The Debian/Ubuntu package search pages are very useful to look up what version of a program is available in what distribution series, how programs are split along multiple packages etc.

For example I want to investigate what version of g++ is available in current Ubuntu:


I directly see that the default version is 4.4.4, also available is 4.5.1. In Natty it is 4.5.1:


Via http://packages.ubuntu.com/natty/g++ you can browse coveniently through the dependencies and directly see which architectures are supported.

You can also search the contents of the packages.

For Fedora I've found


Searching for g++ returns nothing:


Ok, perhaps it is split differently:


This yields results and it seems that there is only one big gcc package which includes g++:


But this is not true. Using yum search on a Fedora 14 system yields:


(which includes g++)

Without access to an actual Fedora system, do I really have to somehow expect this and browse down into the package git tree to get the same information? I mean like this:


(and then search for '%package' ?)

The https://admin.fedoraproject.org/pkgdb/acls/name/gcc shows me that a gcc package is available in Fedora 13 and 14 but it does not show:

  • the dependencies
  • the actual versions
  • the architectures
  • sub-packages

Ok, I can see the versions via going to https://admin.fedoraproject.org/updates/gcc

Thus my question: What is the Fedora equivalent to the Debian/Ubuntu package search pages?

What do you use to look similar information up?

And what about getting this kind of information for other rpm based distros like Cent OS or RHEL?

  • Koji is the best option currently, but there is a new web application planned that might improve this: blog.linuxgrrl.com/2011/07/29/fedora-package-social-networking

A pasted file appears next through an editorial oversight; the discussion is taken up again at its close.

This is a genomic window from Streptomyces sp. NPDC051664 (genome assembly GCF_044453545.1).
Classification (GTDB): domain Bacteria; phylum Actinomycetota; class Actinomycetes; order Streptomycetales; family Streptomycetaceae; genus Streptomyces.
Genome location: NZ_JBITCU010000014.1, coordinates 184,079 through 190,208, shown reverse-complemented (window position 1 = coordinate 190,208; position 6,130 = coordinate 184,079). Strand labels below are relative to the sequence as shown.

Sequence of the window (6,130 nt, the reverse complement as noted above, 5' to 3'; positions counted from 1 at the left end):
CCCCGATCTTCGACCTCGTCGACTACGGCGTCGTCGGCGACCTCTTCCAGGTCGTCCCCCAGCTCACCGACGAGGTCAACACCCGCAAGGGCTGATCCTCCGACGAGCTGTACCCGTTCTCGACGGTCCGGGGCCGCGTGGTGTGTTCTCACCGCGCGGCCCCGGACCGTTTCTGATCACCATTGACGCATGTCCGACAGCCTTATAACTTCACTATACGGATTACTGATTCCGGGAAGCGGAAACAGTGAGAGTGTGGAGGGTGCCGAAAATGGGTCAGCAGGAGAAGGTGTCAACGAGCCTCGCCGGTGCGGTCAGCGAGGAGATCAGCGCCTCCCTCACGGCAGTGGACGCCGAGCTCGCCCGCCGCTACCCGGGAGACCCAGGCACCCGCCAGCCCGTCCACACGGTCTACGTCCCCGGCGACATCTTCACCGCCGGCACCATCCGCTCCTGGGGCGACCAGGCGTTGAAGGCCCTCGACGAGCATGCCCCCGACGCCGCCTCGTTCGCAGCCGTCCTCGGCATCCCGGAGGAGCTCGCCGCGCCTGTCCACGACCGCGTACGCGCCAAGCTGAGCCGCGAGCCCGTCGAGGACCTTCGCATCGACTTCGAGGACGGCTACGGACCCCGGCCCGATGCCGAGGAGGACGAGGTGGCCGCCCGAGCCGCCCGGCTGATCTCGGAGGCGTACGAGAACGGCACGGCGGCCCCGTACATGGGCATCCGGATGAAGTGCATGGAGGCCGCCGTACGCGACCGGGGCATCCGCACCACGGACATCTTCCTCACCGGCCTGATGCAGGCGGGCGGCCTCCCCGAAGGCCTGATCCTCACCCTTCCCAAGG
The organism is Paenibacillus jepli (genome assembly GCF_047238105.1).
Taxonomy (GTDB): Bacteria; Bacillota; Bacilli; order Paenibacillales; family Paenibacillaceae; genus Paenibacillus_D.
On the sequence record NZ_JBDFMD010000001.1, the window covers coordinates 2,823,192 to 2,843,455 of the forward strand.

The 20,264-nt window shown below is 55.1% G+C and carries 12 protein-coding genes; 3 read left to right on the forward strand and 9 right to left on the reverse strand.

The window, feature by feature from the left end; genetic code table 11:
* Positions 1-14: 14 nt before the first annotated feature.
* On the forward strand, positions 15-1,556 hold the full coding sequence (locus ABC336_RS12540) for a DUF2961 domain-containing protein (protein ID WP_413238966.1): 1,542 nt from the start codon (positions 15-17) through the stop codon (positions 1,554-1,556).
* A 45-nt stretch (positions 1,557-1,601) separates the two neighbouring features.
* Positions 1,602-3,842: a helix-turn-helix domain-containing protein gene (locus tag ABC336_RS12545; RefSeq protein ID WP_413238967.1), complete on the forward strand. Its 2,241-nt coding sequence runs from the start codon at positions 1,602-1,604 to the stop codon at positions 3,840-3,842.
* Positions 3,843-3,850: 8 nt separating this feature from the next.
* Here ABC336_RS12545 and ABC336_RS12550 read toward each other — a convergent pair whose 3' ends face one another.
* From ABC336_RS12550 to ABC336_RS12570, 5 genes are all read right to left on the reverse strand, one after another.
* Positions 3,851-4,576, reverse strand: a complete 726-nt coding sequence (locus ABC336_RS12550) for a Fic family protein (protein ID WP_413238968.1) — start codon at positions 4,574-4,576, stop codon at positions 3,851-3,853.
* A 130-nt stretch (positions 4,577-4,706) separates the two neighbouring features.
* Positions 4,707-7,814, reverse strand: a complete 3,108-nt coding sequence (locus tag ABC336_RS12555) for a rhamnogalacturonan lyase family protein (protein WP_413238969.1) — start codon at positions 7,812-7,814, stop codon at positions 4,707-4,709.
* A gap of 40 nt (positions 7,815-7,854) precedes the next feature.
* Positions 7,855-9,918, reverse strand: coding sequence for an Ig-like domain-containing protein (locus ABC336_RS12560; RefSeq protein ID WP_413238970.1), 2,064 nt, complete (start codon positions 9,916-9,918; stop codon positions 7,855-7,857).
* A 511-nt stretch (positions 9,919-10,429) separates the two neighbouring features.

– till
    Aug 4, 2011 at 20:20
  • The question is 10 years old and mostly outdated. Could someone please add an answer as for current state and perhaps taking into account CentOS Stream 8 and RHEL 8? May 17, 2021 at 16:41

4 Answers 4


The Fedora package search application is available at: http://apps.fedoraproject.org/packages

  • It's not every useful. Searching it for "g++" doesn't even come close to returning the package containing g++.
    – RonJohn
    Apr 4, 2023 at 6:15

I use http://koji.fedoraproject.org

I hadn't seen PkgDB before, so I can't say much about it. Koji works well but the only caveat is that it shows packages that have been built and they aren't necessarily in the repository yet.

  • Koji is the vat where new packages (even experimental ones, which will never see the light) are brewed. Not your most reliable source...
    – vonbrand
    Feb 19, 2020 at 18:37

The Fedora PkgDB does have a search syntax so you could search for builds with /usr/bin/g++ in it by searching for file:/usr/bin/g++ and click Builds. Click on the blue (i) for more details. The GCC package has several sub-packages, as described in the gcc.spec file you showed above, which has added to the confusion.

  • Does not work form. Just tried file:/usr/bin/g++ on admin.fedoraproject.org/pkgdb, but got a 500 Internal Error. Is there an alternative that is more reliable? Sep 17, 2012 at 19:11
  • Looks like the Fedora Pkgdb is currently broken. That's valid syntax, according to its own docs.
    – jsbillings
    Sep 18, 2012 at 15:21
  • Currently, it just returns 0 packages when using file:/usr/bin/g++. And I can't find any documentation on the supported search syntax of packagedb. The only linked documentation is about deploying and configuring a packagedb instance ... Mar 15, 2016 at 9:47
  • Surprisingly, a 5 year old answer about a web page is no longer accurate. Sorry about that.
    – jsbillings
    Mar 15, 2016 at 11:14
  • Currently, that's a dead link.
    – RonJohn
    Apr 4, 2023 at 6:16

You can use dnf to search for stuff. E.g. dnf list gcc* lists all packages with name starting gcc(be careful with locally resolved globs!), dnf list /usr/bin/ls lists the package containing that file, dnf info gcc gives (more) details on the package called gcc. Check out manual!

  • 1
    I know dnf. But the question really is about a different topic, i.e. searching Fedora package information via online resources. Use case: you don't always have shell access to the right Fedora version but still want to answer certain queries such as: how is the Fedora package called that provides this tool? Is program X packaged at all in Fedora? Since which Fedora version is this package available? etc. Feb 19, 2020 at 18:47

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